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Beadwork Masterpieces: Native American Bandolier Bags

Winnebago (Ho-Chunk)


The Winnebago lived near Green Bay on the shores of Lake Michigan during the 1600s but were forced westward during the 1820s and 1830s. In 1865 the Winnebago were moved to a reservation in northeast Nebraska. Many tribal members missed their homeland in Wisconsin and returned there. Today, many Winnebago people live and own land around Black Water Falls, Wisconsin, as well as in Nebraska. The Winnebago of Nebraska made most of the Winnebago bags in this exhibit. Several features characterize their bags:

  • Offset shoulder straps, identical designs on both sides of the strap
  • Similar or closely related bag and strap designs
  • Linear designs that are often repeated
  • Straight line fill-in appliqué floral elements
  • Short back panels that are only 25 to 50 percent the height of the beaded panel


Winnebago, about 1890
Winnebago, about 1890

Source: Loan from the Anthropology Division, University of Nebraska State Museum, Lincoln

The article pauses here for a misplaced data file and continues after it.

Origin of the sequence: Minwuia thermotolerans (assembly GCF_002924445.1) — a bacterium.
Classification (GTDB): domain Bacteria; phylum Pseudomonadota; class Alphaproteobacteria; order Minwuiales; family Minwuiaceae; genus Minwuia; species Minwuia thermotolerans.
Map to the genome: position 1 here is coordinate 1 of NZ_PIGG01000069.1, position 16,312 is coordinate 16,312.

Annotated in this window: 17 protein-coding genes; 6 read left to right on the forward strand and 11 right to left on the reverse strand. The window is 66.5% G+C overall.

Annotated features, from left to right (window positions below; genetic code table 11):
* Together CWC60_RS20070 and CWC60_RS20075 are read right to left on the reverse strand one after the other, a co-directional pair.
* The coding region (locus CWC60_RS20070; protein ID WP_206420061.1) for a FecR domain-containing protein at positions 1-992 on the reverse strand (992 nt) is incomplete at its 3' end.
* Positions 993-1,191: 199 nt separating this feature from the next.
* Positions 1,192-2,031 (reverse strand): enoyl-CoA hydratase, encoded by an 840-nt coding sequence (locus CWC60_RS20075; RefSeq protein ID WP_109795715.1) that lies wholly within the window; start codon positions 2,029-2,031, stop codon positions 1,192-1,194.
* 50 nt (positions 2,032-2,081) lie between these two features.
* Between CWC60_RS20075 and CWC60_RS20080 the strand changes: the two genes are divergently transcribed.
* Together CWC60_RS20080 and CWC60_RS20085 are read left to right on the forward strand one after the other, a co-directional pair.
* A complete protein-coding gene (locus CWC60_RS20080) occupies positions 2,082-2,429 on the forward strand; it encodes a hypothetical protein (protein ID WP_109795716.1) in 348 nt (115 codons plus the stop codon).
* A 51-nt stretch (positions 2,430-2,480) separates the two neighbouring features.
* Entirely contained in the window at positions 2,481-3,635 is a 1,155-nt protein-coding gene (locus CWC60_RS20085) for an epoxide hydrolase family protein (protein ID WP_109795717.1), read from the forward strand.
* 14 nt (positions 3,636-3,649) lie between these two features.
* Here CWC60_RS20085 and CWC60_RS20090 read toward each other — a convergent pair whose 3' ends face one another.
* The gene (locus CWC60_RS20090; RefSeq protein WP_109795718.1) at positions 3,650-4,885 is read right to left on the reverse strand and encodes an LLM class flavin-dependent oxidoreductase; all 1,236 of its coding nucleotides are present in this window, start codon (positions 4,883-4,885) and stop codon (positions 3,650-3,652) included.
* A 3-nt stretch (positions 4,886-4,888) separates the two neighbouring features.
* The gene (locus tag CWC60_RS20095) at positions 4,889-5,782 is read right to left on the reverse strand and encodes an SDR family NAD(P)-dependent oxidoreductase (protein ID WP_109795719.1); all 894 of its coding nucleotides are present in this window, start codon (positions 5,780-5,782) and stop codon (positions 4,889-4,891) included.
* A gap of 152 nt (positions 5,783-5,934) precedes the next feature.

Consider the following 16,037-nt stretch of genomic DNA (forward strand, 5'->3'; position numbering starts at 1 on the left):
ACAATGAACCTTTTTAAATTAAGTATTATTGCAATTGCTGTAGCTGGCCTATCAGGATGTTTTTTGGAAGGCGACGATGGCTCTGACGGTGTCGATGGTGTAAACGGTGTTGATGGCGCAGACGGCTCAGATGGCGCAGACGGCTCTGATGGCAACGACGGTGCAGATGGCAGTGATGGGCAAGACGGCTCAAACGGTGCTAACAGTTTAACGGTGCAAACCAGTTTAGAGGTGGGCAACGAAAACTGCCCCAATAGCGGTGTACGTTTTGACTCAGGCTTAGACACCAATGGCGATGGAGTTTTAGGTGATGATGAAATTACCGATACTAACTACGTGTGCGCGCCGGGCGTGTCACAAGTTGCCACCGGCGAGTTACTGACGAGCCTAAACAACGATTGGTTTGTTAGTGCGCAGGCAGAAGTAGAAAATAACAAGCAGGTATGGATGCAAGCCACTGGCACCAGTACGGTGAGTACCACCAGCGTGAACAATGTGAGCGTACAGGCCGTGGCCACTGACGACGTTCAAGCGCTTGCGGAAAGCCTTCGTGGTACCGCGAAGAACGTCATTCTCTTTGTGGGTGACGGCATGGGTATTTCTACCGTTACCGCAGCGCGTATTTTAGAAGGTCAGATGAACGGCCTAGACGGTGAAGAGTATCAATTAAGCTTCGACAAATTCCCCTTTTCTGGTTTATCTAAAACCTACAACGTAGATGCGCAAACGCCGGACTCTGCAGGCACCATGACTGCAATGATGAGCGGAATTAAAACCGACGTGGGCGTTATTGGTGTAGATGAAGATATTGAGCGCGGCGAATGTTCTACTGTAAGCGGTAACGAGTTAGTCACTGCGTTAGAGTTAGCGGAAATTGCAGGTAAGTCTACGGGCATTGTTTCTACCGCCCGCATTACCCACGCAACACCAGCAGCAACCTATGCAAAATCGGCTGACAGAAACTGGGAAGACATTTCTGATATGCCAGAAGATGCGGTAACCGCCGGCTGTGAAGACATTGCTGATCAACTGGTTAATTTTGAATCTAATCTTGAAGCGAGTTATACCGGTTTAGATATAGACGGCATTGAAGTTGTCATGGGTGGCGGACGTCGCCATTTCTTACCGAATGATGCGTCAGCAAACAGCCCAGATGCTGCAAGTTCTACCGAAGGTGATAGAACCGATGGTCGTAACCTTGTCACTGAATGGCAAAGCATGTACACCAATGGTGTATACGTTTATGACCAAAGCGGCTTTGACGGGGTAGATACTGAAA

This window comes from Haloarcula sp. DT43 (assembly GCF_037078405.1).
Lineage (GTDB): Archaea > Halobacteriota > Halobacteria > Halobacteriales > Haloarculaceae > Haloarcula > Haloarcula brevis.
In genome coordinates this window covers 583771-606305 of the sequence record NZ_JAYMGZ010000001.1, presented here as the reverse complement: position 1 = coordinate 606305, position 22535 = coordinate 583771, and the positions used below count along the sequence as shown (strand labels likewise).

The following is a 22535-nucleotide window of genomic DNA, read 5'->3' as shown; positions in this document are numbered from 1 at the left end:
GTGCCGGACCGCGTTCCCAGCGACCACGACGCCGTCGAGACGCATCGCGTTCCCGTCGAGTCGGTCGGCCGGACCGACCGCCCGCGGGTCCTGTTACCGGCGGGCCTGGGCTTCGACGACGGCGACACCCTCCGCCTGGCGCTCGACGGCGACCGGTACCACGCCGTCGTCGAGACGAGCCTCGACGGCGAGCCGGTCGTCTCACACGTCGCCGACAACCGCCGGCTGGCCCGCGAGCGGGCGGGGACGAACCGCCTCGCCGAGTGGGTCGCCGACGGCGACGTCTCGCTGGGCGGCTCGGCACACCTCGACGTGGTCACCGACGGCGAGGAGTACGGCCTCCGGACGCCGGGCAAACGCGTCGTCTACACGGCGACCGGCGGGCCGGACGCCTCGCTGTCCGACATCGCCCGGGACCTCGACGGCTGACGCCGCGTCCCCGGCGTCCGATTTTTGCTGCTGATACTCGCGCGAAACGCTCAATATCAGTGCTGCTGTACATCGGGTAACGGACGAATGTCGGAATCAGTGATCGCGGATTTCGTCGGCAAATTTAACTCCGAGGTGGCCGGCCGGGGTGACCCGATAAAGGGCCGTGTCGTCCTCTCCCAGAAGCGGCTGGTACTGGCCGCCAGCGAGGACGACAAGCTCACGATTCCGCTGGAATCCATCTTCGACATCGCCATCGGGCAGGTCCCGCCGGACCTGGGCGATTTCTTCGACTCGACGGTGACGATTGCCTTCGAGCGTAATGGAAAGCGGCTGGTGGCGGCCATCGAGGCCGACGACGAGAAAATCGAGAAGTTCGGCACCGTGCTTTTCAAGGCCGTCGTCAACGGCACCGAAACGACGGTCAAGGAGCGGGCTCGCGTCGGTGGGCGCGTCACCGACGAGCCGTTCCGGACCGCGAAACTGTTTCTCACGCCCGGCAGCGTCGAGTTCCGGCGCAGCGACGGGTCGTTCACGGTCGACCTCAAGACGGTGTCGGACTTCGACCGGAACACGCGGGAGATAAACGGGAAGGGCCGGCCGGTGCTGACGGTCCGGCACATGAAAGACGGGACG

[A73.1.111]

Winnebago, about 1900
Winnebago, about 1900

Source: Loan from the Anthropology Division, University of Nebraska State Museum, Lincoln
[A06239]

Winnebago, about 1900
Winnebago, about 1900

Source: Loan from the Anthropology Division, University of Nebraska State Museum, Lincoln
[A93.13.06]

Winnebago, about 1910
Winnebago, about 1910

Collection records indicate these bags were collected from a member of the Santee tribe at Niobrara in the early 1900s, although design elements are characteristic of Winnebago bags. Perhaps this bag was a trade item or the maker was influenced by the Winnebago style.
Source: B. Y. High Collection, courtesy of Alice Cobb, Santa Barbara, CA.
[8634-261]

1933 Winnebago powwow
1933 Winnebago powwow

Note the two boys at the front center with bandolier bags.
Source: Nebraska State Historical Society
[order photo] [RG2067-8-6]

Indian dancer Indian Brave Up to Date Indians

These photo-postcards, produced between 1910 and1919, feature Native Americans thought to be members of the Nebraska Winnebago tribe prominently displaying bandolier bags.
Source:  Images courtesy of Peter Bleed.



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Last updated 7 February 2005  

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